In sci.med.dentistry John B. Fisher <john_b_fisher at bellsouth.net> wrote:
: Brian Sandle wrote:
:> You should be using a threaded newsreader. Then each
:> thread is like a little newsgroup. If you lose interest you
:> don't have to read that thread.
: I'ld be very surprised if Bear does not have a threaded newsreader.
Then what is the reason it bothers Bear to have this connecting
sub-newsgroup? Is it that this thread is not just about some technique
sold by doctors?
And I had an email from the chronic pain group saying the thread is not
wanted by a reader there.
:> The reason this article is in all those groups is that it
:> started in the pain & fibromyalgia groups,
Stigmata1's pain (alt.support.chronic-pain) started from dental work but
it was different from mine in that it started straight away. It did move
further over his body than Barry Kaplan had noted before, from dental
work. So did mine.
I suppose I should have done more research on this but hoped to get some
ideas back. Maybe the chronic pain group or bionet.neuroscience could send
out some ideas on pain referral. What organ does it happen through? Is it
the thalamus or what?
had a followup
:> to earlier material of mine which had received replies on
About lidocaine and seizures, thanks. I don't think dentists come across
that much, but see the sci.med.dentistry `siezure' thread. Maybe it can
happen if there is some brain injury or treatment which has weakened the
blood brain barrier. I have not posted to the epilepsy group. It may have
been worth it to do so.
is on the sleep disorder group
:> because it is asking whether people have considered
:> sleep apnea as a cause for their pains,
But that question seems intrusive to the sleep apnea group. But thanks
for your reply here.
and it of course
:> is asking whether the dentists have thought of any
:> connection to their work and sleep disorder - troubles
:> occurring after a night or so. It is on the mult-sclerosis
:> group since it arose after a radio program on MS
:> following local anesthetic and it also hopes to clarify
:> more about MS and locals.
: Yes, sleep disorders do cause many symptoms, not the least of which are
: neurological. But the correlation between these symptoms are related to (a)
: sleep deprivation and (b) reduced saturated oxygen in the blood ... along
: with increased CO2 levels. Sorry, that's the correlating factor.
:>> and has not solicited any interest on the ASSD news group.
:>:> Which I find disappointing. I was hoping that someone might
:> go back through my articles and say, yes I have had shihn
:> cramps from sleep apnea, or neck cramps or whatever. Or
:> maybe ASSD will deny any pains or physical effects other
:> than sleepiness from sleep apnea. Though the receptionist
:> I spoke to at the local hospital here said it does have
:> neurological effects. You might tell me how one knows if one
:> has it if one sleeps alone. She said wives mainly report it
:> to husbands.
: Sigh! You obviously think a sleep disorder such as sleep apnea is just
: something that can get better with a little more sleep. Sarcastic. Yes.
: But you clearly have not done the research prior to including this newsgroup
: in your post.
I learned a bit, but sometimes newsgroup posts bring up other points than
what is in the traditional line. Also rather than have one person
(myself) propound it is interesting to have others educating us all. I am
sure some sci.med.dental persons have learned somewhat from your reply here.
: Sleep apnea (obstructive or caused by the central nervous system) results in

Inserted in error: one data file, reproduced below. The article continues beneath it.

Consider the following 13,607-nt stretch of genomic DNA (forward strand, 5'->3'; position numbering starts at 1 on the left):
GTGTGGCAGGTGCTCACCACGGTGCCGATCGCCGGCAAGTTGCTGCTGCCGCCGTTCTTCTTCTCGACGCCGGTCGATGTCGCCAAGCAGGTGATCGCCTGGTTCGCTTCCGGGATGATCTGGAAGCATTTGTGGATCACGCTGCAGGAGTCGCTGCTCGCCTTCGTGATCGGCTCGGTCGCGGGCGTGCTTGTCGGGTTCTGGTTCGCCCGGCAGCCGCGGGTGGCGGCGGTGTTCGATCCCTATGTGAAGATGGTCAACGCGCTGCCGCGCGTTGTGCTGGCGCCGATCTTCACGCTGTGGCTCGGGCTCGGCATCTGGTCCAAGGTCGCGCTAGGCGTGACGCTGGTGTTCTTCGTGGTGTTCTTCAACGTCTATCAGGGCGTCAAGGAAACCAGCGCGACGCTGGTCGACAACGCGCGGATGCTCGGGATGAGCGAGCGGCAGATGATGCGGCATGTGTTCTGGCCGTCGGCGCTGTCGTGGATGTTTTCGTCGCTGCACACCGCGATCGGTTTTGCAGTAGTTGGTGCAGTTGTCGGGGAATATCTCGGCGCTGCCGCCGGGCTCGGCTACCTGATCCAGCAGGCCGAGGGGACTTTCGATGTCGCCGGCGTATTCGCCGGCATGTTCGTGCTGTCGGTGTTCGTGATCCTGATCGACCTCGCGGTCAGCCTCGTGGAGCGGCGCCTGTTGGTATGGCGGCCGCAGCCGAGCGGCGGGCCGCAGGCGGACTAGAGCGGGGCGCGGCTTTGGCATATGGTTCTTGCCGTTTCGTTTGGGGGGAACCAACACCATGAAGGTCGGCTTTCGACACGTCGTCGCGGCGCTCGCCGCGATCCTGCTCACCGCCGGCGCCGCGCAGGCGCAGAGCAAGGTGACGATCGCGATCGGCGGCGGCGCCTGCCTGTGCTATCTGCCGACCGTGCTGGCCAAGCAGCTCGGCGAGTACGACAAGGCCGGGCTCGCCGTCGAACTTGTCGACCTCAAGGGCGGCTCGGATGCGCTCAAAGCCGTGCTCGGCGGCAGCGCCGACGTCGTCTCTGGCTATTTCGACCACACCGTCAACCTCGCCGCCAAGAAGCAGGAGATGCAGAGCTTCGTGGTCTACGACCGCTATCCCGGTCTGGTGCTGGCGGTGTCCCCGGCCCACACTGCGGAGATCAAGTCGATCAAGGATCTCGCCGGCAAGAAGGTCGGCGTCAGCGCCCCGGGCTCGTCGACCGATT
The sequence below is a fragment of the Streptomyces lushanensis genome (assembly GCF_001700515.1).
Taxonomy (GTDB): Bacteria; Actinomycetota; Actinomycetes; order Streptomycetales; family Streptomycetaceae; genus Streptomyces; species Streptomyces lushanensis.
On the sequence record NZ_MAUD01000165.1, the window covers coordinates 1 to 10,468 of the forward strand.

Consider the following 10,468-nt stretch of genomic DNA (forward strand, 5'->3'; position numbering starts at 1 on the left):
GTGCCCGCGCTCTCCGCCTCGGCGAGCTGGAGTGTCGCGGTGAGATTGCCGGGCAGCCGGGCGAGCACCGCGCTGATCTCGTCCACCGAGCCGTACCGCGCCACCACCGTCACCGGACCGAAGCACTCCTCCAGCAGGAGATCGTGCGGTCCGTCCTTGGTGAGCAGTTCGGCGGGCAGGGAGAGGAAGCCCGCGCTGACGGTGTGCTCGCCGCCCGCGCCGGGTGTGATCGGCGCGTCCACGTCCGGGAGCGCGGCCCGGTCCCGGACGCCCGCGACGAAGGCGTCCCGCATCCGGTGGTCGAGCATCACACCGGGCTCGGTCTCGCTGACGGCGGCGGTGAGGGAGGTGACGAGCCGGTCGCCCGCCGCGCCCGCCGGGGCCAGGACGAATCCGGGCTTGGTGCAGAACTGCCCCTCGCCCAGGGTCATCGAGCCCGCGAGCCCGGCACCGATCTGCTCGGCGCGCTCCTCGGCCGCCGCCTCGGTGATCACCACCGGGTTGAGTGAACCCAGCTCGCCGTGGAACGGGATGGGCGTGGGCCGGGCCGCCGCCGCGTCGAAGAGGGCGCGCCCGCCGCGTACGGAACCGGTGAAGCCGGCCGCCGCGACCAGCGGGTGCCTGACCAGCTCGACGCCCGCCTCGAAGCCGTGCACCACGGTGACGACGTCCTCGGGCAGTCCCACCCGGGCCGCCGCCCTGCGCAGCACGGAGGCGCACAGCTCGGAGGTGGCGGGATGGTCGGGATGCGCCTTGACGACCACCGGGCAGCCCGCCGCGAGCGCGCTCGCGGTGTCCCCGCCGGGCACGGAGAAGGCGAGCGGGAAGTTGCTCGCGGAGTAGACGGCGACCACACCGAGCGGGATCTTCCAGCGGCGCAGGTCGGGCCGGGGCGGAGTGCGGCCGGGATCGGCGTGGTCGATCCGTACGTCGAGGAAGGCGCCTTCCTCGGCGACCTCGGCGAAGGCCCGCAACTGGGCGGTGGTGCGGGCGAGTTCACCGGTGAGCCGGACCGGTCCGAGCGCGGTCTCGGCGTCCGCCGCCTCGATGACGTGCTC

: a host of typical symptoms. They tend to cluster around two primary areas.
: This cluster includes depression, extreme daytime sleepiness (which kills
: due to auto and industrial accidents), sleep deprivation, hypnogenic
: hallucenations, short term memory loss, irratibility, to name a few.
Well MS is neurological. There is some Medline stuff on apnea and MS when
the breathing control centre gets involved.
But I am interested more in whether MS could be worsened by sleep apnea.
Do any of the MS people have experience with sleep apnea testing? My
theory is to examine whether conditions which predispose to MS worsening
might be similar to ones which predispose to increased sleep apnea, for
some individuals. It may not be of significance.
: This second cluster includes hypertension, stroke, heart attacks,
: potentially congestive heart failure (the research on this is in progress),
: leg cramps, night sweats, just to name a few symptoms.
I did not have hypertension but I thought of stroke, heart attack, and
had leg cramp, wanting explanation for the deames of certain nerve
branches, even motor trouble.
: By noting this, I'm not denying the possibility there may be a connection in
: a few individuals. Just the vast majority of us have far more common
That is a little unclear as to whether you mean most people have more
common causes than sleep apnea for those things, or whether you are
referring back to my possible causes for sleep apnea - dental work or
local anesthetics, or perhaps infections.
Yes, the sales approach to medicine works with applying the treatment
which works for the average. Trying to mop up if that doesn't help.
is where I am at with this thread. It is for some sort of minority of
people. Maybe a few from the newsgroups I have posted to will be wondering
if they might come into a subgroup who should be careful about local
anesthetics, or about messing around with the sinuses.
I included prepster's article from that point of view. Since Lidocaine in
the nasal passages can cause sleep apnea by spoiling the air movement
sense, can operations? prepster wanted comments about UPPP. I do not know
what that is, but if it has a low success rate could that be the reason?
: John B. Fisher
Have had no repsonse from fibromyalgia group. Any knowledge of sleep